U.S. District Judge Rejects FDA’s Attempted Regulatory Authority over Compounding Pharmacies in United States v. Franck's Lab, Inc.

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On September 12, 2011, the U.S. District Court for the Middle District of Florida in United States v. Franck's Lab, Inc. denied a request by the U.S. Food and Drug Administration ("FDA") for an injunction and summary judgment against a compounding pharmacy, Franck's, and firmly rejected the FDA's contention that it had per se authority to regulate pharmacies compounding drugs for animal use. This landmark case is likely to have broad implications for the future of compounding pharmacies, and serves as the latest round in a long-standing debate between the FDA and compounding pharmacies over the scope—if any—of the FDA's authority in this area. Despite this recent victory for the compounding industry, this area of the law remains obscure at best. Pharmacies that have questions or receive inquiries from the FDA or their respective state boards related to compounding activities should consider seeking legal counsel.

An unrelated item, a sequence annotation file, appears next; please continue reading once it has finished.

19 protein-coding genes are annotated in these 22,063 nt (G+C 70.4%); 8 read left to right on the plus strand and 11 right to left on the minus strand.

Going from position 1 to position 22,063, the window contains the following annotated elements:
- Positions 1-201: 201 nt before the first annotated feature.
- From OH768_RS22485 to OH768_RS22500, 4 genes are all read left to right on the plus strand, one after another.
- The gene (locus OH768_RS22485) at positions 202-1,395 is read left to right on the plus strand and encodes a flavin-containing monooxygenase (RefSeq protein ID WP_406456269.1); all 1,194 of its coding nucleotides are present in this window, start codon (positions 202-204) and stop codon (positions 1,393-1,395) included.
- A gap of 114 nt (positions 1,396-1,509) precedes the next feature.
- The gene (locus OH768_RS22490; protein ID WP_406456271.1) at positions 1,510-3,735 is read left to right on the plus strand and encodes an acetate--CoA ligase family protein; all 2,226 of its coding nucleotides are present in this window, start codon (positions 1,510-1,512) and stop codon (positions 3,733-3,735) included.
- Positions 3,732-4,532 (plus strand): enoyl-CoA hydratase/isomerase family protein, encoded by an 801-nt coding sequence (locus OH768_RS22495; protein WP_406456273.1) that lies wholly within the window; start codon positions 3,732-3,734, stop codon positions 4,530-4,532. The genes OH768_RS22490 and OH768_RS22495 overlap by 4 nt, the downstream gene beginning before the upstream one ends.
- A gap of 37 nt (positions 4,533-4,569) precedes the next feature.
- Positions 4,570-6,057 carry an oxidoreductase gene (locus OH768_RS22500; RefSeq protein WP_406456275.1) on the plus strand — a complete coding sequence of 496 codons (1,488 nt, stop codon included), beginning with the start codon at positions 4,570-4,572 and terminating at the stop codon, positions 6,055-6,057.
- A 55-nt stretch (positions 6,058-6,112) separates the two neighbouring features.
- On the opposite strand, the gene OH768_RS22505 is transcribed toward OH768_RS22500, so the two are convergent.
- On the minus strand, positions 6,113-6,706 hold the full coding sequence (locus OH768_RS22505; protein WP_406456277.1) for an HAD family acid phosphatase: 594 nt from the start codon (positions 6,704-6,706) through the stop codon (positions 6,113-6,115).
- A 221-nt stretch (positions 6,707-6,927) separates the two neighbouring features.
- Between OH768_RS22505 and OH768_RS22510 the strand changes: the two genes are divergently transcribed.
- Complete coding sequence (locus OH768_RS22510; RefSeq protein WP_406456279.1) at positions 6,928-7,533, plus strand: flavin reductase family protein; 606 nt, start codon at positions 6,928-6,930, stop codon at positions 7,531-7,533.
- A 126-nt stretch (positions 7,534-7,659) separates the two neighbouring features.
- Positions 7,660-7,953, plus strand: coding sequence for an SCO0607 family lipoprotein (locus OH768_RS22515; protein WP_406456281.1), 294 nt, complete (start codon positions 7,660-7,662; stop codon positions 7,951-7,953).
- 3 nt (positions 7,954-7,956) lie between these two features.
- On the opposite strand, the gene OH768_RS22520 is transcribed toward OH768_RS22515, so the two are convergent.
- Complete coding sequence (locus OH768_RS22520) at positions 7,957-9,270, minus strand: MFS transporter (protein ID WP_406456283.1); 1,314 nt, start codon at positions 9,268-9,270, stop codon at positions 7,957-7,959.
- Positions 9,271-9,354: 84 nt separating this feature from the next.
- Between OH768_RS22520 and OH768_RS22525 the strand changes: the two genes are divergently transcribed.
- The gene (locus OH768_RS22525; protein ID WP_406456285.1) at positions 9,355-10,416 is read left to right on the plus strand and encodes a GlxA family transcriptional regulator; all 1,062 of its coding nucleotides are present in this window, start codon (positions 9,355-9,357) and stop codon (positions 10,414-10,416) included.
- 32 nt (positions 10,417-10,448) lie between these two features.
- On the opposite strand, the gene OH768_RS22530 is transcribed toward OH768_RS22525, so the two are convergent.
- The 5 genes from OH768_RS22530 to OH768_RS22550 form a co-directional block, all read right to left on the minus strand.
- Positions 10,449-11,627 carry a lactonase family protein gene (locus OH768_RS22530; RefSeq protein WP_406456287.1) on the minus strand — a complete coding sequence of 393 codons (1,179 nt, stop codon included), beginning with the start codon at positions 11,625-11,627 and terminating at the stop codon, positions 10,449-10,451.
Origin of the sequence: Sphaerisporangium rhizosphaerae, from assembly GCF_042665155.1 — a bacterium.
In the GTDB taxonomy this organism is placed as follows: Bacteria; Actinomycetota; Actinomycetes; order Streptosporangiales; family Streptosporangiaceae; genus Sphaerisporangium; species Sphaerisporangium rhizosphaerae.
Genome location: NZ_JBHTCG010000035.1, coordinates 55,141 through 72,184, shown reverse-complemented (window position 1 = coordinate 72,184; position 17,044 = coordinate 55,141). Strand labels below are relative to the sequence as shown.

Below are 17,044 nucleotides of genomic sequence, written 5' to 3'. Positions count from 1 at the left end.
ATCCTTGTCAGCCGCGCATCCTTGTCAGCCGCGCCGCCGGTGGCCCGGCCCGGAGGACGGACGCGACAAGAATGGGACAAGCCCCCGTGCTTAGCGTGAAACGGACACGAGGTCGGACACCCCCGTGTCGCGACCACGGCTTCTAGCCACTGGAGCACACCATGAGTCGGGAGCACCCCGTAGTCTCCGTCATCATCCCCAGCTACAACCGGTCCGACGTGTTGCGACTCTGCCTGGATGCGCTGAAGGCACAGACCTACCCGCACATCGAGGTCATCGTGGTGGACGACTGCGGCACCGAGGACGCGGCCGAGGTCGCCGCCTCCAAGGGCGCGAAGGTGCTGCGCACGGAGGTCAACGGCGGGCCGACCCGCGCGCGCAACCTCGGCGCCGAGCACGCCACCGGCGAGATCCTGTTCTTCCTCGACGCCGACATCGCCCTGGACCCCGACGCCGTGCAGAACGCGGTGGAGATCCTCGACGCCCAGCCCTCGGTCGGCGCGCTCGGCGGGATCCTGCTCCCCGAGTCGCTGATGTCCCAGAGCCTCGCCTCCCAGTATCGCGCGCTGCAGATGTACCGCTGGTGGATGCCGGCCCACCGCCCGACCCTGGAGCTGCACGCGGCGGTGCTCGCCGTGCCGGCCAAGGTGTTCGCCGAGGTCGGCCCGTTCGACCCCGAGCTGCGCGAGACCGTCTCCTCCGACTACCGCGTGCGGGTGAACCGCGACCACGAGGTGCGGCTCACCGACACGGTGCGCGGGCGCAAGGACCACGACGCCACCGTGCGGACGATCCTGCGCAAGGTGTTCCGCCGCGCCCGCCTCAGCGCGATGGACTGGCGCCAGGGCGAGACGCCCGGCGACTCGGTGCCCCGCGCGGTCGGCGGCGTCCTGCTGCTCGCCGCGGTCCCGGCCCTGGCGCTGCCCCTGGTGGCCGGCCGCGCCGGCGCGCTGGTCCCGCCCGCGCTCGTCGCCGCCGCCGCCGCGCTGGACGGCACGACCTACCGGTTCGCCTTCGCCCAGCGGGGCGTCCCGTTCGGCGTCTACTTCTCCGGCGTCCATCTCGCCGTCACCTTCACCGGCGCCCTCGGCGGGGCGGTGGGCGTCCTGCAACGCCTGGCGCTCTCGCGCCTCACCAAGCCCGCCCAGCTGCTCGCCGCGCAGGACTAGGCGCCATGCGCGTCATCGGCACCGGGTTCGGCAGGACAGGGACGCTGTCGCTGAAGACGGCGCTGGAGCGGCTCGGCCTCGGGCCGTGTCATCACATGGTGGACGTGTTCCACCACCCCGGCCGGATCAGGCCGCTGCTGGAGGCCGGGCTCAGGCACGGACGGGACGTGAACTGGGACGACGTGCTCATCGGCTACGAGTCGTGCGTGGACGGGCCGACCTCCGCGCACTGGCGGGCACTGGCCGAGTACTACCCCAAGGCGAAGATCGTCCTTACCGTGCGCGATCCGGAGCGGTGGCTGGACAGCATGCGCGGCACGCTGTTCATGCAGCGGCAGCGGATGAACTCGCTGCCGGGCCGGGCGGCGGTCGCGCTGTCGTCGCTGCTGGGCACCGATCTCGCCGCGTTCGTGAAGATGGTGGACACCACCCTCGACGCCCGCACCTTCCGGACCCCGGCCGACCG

Franck's is a national pharmacy chain based in Florida, which distributes and compounds drugs for both animal and human use. The Franck's case began when, in 2004 and 2005, the FDA inspected Paul Franck's—Franck's CEO, owner and a duly licensed Florida pharmacist—compounding facilities, citing concerns that Franck's was impermissibly manufacturing drugs; compounding drugs outside a valid veterinarian-client-patient relationship; and compounding drugs when approved drugs were otherwise available. After Franck's initial response to this inquiry, the FDA did not approach Franck's until 2009, when Franck's was investigated and reprimanded by the Florida Board of Pharmacy for a misfilled prescription. This incident prompted the FDA to reinspect Franck's facilities and issue an FDA Form 483. Then, in April 2010, the FDA sought a preliminary injunction to enjoin Franck's from distributing animal drugs compounded from bulk substances, asserting that it was a per se violation of the federal Food, Drug and Cosmetic Act ("FDCA") to compound animal medications from bulk substances. In essence, the FDA's contention was that "th[e] traditional compounding practice implicate[d] the same concerns under the FDCA as the mass-production, mass-marketing, and mass-distribution of unapproved animal drugs by an unlicensed manufacturer."1 In contrast, Florida law permits pharmacists to compound animal medications from bulk substances, as does the law in many other states.2

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